Skin lesions associated with syphilis are notoriously polymorphous, but they most commonly present as papulosquamous lesions on the trunk and coppery papules on the palms and soles with peripheral adherent scale. Histopathologic examination reveals elongation of rete ridges, interface dermatitis, endothelial swelling, and a lymphoplasmacytic infiltrate (left). In syphilis, immunostaining may reveal treponemal organisms (right, arrows) within the lower third of the epidermis. Physicians must always have a degree of suspicion regarding a possible diagnosis of syphilis, in that it manifests as many other diseases and can mimic many other infections. The incidence of syphilis infection in the United States has been steadily increasing since 2000, with the highest incidence in men who have sex with men.[7]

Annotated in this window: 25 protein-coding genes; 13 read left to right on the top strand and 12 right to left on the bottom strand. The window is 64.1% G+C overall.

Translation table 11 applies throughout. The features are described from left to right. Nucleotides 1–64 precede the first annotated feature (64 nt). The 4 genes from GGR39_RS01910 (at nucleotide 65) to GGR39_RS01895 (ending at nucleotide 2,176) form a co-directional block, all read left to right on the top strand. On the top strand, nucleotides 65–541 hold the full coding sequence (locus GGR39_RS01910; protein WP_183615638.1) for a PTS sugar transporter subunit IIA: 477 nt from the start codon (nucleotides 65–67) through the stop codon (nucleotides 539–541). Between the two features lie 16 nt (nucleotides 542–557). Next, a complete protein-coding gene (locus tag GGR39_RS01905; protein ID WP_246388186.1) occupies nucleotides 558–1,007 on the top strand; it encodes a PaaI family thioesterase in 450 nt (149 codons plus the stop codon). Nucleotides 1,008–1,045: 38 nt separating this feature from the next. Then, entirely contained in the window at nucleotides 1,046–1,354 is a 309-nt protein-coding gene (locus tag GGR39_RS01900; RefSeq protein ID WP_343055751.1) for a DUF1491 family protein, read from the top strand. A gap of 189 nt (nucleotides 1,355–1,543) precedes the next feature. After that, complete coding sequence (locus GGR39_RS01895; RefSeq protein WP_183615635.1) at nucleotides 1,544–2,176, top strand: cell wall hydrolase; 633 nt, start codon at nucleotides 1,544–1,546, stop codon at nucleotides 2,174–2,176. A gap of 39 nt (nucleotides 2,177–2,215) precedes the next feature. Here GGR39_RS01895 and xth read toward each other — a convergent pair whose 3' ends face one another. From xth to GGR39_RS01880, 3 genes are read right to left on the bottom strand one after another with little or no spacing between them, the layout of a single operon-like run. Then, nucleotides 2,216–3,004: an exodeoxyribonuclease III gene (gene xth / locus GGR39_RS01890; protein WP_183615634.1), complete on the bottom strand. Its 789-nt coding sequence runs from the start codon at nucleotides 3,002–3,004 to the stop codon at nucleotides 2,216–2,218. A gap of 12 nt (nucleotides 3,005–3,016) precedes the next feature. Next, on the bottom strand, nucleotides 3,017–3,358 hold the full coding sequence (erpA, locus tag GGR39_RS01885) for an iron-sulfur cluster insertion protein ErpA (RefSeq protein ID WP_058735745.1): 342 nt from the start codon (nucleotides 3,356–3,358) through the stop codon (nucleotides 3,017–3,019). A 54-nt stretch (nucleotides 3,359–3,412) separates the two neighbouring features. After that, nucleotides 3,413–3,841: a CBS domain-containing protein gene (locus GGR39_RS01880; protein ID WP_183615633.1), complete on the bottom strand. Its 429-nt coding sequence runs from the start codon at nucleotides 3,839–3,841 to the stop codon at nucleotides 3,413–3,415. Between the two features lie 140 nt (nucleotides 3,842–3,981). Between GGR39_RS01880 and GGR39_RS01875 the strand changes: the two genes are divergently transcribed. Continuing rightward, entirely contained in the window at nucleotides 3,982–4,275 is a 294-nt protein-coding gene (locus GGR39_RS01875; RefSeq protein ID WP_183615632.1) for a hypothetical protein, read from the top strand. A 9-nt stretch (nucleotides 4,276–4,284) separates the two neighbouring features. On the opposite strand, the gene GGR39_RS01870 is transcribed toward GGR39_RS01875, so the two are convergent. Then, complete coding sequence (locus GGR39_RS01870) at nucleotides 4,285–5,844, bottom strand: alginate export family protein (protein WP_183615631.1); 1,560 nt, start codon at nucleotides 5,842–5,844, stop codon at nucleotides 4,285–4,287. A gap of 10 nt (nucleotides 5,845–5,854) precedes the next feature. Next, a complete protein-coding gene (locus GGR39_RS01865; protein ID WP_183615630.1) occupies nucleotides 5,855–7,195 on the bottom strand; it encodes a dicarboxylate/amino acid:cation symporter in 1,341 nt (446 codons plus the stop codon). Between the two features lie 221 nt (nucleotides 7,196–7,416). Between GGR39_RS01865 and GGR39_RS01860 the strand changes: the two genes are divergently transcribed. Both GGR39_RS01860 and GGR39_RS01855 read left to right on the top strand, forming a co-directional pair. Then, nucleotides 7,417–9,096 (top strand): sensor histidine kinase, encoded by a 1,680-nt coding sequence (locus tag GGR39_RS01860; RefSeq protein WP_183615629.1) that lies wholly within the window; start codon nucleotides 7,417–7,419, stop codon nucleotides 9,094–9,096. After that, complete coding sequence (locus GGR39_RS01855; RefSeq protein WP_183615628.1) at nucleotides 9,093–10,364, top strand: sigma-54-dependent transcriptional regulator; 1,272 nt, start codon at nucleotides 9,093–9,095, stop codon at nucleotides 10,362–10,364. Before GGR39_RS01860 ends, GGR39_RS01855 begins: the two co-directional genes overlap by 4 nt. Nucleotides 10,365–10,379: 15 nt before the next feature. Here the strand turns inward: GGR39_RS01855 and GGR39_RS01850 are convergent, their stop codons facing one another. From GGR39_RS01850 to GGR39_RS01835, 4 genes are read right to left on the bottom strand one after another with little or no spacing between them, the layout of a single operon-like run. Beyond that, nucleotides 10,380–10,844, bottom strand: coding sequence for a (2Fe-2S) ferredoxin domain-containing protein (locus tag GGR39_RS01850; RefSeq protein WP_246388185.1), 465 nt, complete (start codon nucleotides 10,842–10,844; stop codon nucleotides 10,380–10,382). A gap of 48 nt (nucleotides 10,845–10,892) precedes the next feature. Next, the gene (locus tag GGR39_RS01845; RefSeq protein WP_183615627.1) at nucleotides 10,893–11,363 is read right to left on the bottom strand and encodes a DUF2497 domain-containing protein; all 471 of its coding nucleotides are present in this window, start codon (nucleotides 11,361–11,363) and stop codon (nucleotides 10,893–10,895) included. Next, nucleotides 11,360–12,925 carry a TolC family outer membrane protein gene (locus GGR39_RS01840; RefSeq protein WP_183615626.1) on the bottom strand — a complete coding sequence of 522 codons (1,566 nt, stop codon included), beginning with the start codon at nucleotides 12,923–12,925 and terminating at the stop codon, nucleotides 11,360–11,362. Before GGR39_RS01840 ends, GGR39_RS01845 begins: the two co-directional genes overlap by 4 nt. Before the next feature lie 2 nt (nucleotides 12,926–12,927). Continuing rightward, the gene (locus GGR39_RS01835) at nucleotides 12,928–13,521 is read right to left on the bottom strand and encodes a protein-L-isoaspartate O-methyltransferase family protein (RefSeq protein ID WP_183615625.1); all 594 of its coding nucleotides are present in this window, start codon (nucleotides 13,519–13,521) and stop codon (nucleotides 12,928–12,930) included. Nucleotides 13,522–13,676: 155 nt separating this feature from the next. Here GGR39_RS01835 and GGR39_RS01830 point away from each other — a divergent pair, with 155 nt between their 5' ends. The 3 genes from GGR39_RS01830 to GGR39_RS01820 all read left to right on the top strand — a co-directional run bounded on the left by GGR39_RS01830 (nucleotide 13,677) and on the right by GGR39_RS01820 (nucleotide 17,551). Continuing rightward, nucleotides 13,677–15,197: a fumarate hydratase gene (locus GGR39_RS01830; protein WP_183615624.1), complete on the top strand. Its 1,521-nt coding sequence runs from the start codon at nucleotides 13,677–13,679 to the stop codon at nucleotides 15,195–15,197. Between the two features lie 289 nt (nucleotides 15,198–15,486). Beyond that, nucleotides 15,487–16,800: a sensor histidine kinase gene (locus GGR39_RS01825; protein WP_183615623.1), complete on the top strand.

Image courtesy of Dirk M Elston, MD.

Bacterial Skin Infections: Can You Make the Diagnosis?

Carly A Elston, MD; Dirk M Elston, MD | April 16, 2019 | Contributor Information

A 65-year-old man presents with a new cardiac murmur and a nontender skin lesion on the sole of his foot (shown).

Which of the following is the most correct description of this dermatologic finding?

  1. Janeway lesion
  2. Osler node
  3. Erythema multiforme
  4. Erythema marginatum
Image courtesy of Dirk M Elston, MD.

Bacterial Skin Infections: Can You Make the Diagnosis?

Carly A Elston, MD; Dirk M Elston, MD | April 16, 2019 | Contributor Information

Answer: A. Janeway lesion.

Janeway lesions present in the setting of acute bacterial endocarditis as hemorrhagic, stellate, nontender infarctions of skin on the palms or soles. Biopsy demonstrates staphylococcal embolization of arterioles (arrows). Osler nodes are associated with subacute bacterial endocarditis and are related to immune complex formation. Although similar to Janeway lesions, they present as tender, blanchable, pink papules on the digits.